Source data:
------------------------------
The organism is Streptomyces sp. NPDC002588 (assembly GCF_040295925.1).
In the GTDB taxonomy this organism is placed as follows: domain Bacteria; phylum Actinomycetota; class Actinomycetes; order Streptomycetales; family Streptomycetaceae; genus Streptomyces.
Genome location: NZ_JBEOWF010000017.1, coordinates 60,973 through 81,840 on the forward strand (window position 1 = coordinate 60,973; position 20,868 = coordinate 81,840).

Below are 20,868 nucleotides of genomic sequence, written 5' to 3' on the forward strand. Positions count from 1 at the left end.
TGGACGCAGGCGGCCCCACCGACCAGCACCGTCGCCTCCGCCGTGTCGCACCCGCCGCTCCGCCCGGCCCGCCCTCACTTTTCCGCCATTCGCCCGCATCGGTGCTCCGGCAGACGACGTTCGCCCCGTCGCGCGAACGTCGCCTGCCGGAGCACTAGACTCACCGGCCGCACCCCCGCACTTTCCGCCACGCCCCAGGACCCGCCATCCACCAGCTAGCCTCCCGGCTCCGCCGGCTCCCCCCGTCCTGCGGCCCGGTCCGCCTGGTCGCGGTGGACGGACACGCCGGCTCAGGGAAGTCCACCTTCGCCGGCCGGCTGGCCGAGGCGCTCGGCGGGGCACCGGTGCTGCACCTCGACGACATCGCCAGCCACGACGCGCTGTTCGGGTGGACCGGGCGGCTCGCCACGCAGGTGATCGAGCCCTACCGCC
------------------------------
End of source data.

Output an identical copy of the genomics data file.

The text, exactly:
The organism is Streptomyces sp. NPDC002588 (assembly GCF_040295925.1).
In the GTDB taxonomy this organism is placed as follows: domain Bacteria; phylum Actinomycetota; class Actinomycetes; order Streptomycetales; family Streptomycetaceae; genus Streptomyces.
Genome location: NZ_JBEOWF010000017.1, coordinates 60,973 through 81,840 on the forward strand (window position 1 = coordinate 60,973; position 20,868 = coordinate 81,840).

Below are 20,868 nucleotides of genomic sequence, written 5' to 3' on the forward strand. Positions count from 1 at the left end.
TGGACGCAGGCGGCCCCACCGACCAGCACCGTCGCCTCCGCCGTGTCGCACCCGCCGCTCCGCCCGGCCCGCCCTCACTTTTCCGCCATTCGCCCGCATCGGTGCTCCGGCAGACGACGTTCGCCCCGTCGCGCGAACGTCGCCTGCCGGAGCACTAGACTCACCGGCCGCACCCCCGCACTTTCCGCCACGCCCCAGGACCCGCCATCCACCAGCTAGCCTCCCGGCTCCGCCGGCTCCCCCCGTCCTGCGGCCCGGTCCGCCTGGTCGCGGTGGACGGACACGCCGGCTCAGGGAAGTCCACCTTCGCCGGCCGGCTGGCCGAGGCGCTCGGCGGGGCACCGGTGCTGCACCTCGACGACATCGCCAGCCACGACGCGCTGTTCGGGTGGACCGGGCGGCTCGCCACGCAGGTGATCGAGCCCTACCGCC